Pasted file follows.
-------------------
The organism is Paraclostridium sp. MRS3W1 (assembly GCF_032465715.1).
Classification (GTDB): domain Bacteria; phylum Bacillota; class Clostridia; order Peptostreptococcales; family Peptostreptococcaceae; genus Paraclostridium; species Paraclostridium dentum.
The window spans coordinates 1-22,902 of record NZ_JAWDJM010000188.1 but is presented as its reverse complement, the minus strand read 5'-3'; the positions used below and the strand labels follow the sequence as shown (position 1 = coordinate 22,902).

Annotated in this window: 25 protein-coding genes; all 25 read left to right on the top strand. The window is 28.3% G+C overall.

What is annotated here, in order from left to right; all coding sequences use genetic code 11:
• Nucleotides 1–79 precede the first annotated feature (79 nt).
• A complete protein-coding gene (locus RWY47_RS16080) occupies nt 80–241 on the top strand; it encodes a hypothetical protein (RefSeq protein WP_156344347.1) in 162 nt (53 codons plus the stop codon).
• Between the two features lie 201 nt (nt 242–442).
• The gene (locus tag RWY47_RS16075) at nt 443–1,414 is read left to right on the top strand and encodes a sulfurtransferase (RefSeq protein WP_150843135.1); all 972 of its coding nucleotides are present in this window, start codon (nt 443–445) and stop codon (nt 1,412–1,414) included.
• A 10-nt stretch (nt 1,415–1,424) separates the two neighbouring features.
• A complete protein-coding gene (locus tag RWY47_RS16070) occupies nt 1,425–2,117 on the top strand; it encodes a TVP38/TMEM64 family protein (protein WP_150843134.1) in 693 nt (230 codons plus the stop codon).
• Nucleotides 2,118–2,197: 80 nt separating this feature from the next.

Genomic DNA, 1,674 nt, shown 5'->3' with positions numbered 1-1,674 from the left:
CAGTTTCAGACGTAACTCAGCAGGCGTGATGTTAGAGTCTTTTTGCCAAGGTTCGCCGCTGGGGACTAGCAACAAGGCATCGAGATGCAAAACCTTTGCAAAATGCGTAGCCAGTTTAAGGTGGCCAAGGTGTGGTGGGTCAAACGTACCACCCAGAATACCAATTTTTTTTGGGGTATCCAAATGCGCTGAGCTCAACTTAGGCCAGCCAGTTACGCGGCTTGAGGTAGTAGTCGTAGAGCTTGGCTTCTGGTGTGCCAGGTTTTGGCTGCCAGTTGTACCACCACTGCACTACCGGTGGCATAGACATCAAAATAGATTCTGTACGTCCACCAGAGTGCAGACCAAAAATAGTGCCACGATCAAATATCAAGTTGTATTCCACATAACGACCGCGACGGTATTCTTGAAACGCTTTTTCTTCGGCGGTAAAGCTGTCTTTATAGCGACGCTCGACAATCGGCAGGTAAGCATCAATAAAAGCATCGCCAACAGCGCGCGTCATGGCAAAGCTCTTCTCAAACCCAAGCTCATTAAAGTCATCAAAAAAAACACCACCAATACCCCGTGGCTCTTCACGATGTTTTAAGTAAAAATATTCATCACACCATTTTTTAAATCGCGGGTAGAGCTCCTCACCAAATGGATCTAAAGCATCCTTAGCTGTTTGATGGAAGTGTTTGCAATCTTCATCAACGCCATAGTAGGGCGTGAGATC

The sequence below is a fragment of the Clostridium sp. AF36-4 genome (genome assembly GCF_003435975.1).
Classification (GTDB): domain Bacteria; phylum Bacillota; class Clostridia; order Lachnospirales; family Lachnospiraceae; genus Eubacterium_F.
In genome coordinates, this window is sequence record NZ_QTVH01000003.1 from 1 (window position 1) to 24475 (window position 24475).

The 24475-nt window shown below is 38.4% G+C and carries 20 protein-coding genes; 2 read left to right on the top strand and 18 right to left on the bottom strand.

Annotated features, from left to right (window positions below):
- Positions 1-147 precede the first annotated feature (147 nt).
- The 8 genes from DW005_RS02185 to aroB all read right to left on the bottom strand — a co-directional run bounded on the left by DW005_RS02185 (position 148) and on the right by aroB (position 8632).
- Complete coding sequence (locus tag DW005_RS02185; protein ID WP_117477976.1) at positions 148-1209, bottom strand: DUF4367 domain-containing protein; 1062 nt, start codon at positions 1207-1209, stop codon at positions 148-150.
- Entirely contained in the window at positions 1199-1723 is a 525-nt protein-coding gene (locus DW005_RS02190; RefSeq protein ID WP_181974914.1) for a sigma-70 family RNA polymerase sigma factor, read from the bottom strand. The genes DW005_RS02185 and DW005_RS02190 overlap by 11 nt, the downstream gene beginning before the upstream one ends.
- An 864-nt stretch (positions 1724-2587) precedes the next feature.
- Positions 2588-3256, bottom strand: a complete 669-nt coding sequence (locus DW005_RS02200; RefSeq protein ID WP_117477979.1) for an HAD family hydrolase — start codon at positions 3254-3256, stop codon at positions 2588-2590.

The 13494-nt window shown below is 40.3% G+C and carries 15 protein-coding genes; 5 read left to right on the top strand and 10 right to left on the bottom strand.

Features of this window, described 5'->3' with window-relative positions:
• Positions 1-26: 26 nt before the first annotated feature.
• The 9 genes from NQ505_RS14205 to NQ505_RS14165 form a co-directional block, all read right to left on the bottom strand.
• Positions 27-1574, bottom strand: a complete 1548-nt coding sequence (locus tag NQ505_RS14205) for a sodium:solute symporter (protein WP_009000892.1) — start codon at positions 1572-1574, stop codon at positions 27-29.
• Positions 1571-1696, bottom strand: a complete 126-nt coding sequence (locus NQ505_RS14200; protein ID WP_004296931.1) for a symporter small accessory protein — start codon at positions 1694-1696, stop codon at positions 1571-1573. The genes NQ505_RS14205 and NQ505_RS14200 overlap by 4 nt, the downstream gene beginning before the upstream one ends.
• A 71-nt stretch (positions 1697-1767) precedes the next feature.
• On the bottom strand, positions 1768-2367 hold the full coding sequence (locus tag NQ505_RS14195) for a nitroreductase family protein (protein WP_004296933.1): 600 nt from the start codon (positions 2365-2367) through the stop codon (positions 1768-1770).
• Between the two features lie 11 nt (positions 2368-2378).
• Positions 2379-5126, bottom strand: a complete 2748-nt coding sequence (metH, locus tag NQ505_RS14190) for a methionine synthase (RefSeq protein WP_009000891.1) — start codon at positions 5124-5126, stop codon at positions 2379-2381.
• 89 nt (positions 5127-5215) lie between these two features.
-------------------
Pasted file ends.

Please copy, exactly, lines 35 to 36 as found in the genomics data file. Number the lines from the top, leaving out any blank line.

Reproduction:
• Positions 2379-5126, bottom strand: a complete 2748-nt coding sequence (metH, locus tag NQ505_RS14190) for a methionine synthase (RefSeq protein WP_009000891.1) — start codon at positions 5124-5126, stop codon at positions 2379-2381.
• 89 nt (positions 5127-5215) lie between these two features.